Climate change is likely to have far-reaching impacts on food security throughout the world, especially for the poor and those living in tropical regions, according to a new international report that includes three co-authors from the National Center for Atmospheric Research (NCAR).
The report, issued today at the Paris 2015 United Nations Climate Conference (also known as COP21) warns that warmer temperatures and altered precipitation patterns can threaten food production, disrupt transportation systems, and degrade food safety, among other impacts. As a result, international progress in the past few decades toward improving food security will be difficult to maintain.
The report, Climate Change, Global Food Security, and the U.S. Food System, provides an overview of recent research in climate change and agriculture. Led by the U.S. Department of Agriculture and published under the auspices of the U.S. Global Change Research Program, it includes contributors from 19 federal, academic, nongovernmental, intergovernmental, and private organizations in the United States, Argentina, Britain, and Thailand.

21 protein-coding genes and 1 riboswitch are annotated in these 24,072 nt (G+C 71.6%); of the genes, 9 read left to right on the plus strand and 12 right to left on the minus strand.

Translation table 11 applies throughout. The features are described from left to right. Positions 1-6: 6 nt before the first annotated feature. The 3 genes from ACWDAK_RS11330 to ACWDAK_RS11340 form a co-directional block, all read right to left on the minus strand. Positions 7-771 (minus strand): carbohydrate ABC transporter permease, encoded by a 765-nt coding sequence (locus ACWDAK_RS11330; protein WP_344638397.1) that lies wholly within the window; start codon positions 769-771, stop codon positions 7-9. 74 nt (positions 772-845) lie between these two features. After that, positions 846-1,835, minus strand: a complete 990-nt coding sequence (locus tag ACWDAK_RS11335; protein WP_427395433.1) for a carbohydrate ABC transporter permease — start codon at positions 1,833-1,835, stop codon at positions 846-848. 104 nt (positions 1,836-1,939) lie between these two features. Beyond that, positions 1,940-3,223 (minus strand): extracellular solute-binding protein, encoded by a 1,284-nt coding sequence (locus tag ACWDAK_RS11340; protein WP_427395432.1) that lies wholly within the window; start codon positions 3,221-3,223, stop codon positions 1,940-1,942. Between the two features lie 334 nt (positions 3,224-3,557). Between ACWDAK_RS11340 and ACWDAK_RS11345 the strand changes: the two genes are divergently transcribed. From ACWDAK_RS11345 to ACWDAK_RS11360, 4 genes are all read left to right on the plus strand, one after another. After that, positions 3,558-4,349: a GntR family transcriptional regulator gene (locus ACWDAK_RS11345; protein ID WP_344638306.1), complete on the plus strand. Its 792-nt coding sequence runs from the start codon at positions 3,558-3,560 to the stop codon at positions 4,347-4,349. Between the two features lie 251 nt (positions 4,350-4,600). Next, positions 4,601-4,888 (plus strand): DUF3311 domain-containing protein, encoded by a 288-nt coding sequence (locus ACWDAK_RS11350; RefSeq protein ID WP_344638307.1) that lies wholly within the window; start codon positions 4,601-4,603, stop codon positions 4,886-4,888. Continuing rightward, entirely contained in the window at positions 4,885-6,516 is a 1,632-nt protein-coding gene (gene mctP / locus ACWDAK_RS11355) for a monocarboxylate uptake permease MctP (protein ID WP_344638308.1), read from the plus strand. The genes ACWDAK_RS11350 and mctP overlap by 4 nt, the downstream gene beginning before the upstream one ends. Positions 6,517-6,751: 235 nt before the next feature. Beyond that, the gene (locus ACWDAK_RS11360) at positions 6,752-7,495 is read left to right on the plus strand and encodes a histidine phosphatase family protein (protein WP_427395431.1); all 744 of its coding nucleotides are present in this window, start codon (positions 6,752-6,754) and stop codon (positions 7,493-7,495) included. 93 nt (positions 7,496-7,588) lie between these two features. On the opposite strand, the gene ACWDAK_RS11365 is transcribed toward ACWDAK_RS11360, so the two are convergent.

“If society continues on a path of high emissions of greenhouse gases, there is no way around the fact that climate change is going to be a primary challenge for producing and distributing food,” said NCAR scientist Claudia Tebaldi, a co-author of the report. “If society lowers emissions, climate change will still be a stressor on food security, but other factors such as socioeconomic conditions could be more critical.”
Two other NCAR scientists-Caspar Ammann and Brian O’Neill-also served as co-authors. The report was produced as part of a collaboration between NCAR, the Department of Agriculture, and the University Corporation for Atmospheric Research, which manages NCAR on behalf of the National Science Foundation.
The report focuses on identifying climate change impacts on global food security through 2100. The authors emphasize that food security – the ability of people to obtain and use sufficient amounts of safe and nutritious food – will be affected by several factors in addition to climate change, such as technological advances, increases in population, the distribution of wealth, and changes in eating habits.
“Changes in society and changes in climate will both be critically important to food security in the coming decades,” O’Neill said. “This means we have to do a better job of anticipating possible changes in income, governance, inequality, and other factors, and a better job understanding how they interact with food security and climate change.”